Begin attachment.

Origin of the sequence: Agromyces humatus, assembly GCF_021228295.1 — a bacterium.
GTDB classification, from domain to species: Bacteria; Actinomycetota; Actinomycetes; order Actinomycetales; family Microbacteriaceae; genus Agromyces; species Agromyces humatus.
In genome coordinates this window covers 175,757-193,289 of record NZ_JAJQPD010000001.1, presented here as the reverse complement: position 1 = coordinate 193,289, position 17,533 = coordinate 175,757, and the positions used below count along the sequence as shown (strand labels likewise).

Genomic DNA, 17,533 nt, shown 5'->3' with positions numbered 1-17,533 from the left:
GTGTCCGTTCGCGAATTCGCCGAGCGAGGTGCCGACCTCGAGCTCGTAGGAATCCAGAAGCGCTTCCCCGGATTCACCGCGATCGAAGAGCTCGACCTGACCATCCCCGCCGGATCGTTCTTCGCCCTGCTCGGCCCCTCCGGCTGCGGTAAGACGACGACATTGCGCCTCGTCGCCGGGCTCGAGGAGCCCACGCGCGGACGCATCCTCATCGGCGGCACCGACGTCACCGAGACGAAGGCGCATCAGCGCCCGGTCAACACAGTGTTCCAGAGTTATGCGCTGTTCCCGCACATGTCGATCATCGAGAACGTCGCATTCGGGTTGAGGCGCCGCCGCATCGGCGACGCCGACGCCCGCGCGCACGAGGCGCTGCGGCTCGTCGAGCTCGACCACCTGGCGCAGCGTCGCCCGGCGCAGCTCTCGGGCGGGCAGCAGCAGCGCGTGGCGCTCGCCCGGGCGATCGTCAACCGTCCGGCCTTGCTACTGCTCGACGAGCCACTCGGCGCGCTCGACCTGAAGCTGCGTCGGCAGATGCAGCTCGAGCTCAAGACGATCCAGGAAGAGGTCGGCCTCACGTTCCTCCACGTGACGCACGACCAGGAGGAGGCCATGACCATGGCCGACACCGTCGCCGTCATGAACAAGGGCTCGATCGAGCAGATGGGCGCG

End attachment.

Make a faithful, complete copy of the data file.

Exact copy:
Origin of the sequence: Agromyces humatus, assembly GCF_021228295.1 — a bacterium.
GTDB classification, from domain to species: Bacteria; Actinomycetota; Actinomycetes; order Actinomycetales; family Microbacteriaceae; genus Agromyces; species Agromyces humatus.
In genome coordinates this window covers 175,757-193,289 of record NZ_JAJQPD010000001.1, presented here as the reverse complement: position 1 = coordinate 193,289, position 17,533 = coordinate 175,757, and the positions used below count along the sequence as shown (strand labels likewise).

Genomic DNA, 17,533 nt, shown 5'->3' with positions numbered 1-17,533 from the left:
GTGTCCGTTCGCGAATTCGCCGAGCGAGGTGCCGACCTCGAGCTCGTAGGAATCCAGAAGCGCTTCCCCGGATTCACCGCGATCGAAGAGCTCGACCTGACCATCCCCGCCGGATCGTTCTTCGCCCTGCTCGGCCCCTCCGGCTGCGGTAAGACGACGACATTGCGCCTCGTCGCCGGGCTCGAGGAGCCCACGCGCGGACGCATCCTCATCGGCGGCACCGACGTCACCGAGACGAAGGCGCATCAGCGCCCGGTCAACACAGTGTTCCAGAGTTATGCGCTGTTCCCGCACATGTCGATCATCGAGAACGTCGCATTCGGGTTGAGGCGCCGCCGCATCGGCGACGCCGACGCCCGCGCGCACGAGGCGCTGCGGCTCGTCGAGCTCGACCACCTGGCGCAGCGTCGCCCGGCGCAGCTCTCGGGCGGGCAGCAGCAGCGCGTGGCGCTCGCCCGGGCGATCGTCAACCGTCCGGCCTTGCTACTGCTCGACGAGCCACTCGGCGCGCTCGACCTGAAGCTGCGTCGGCAGATGCAGCTCGAGCTCAAGACGATCCAGGAAGAGGTCGGCCTCACGTTCCTCCACGTGACGCACGACCAGGAGGAGGCCATGACCATGGCCGACACCGTCGCCGTCATGAACAAGGGCTCGATCGAGCAGATGGGCGCG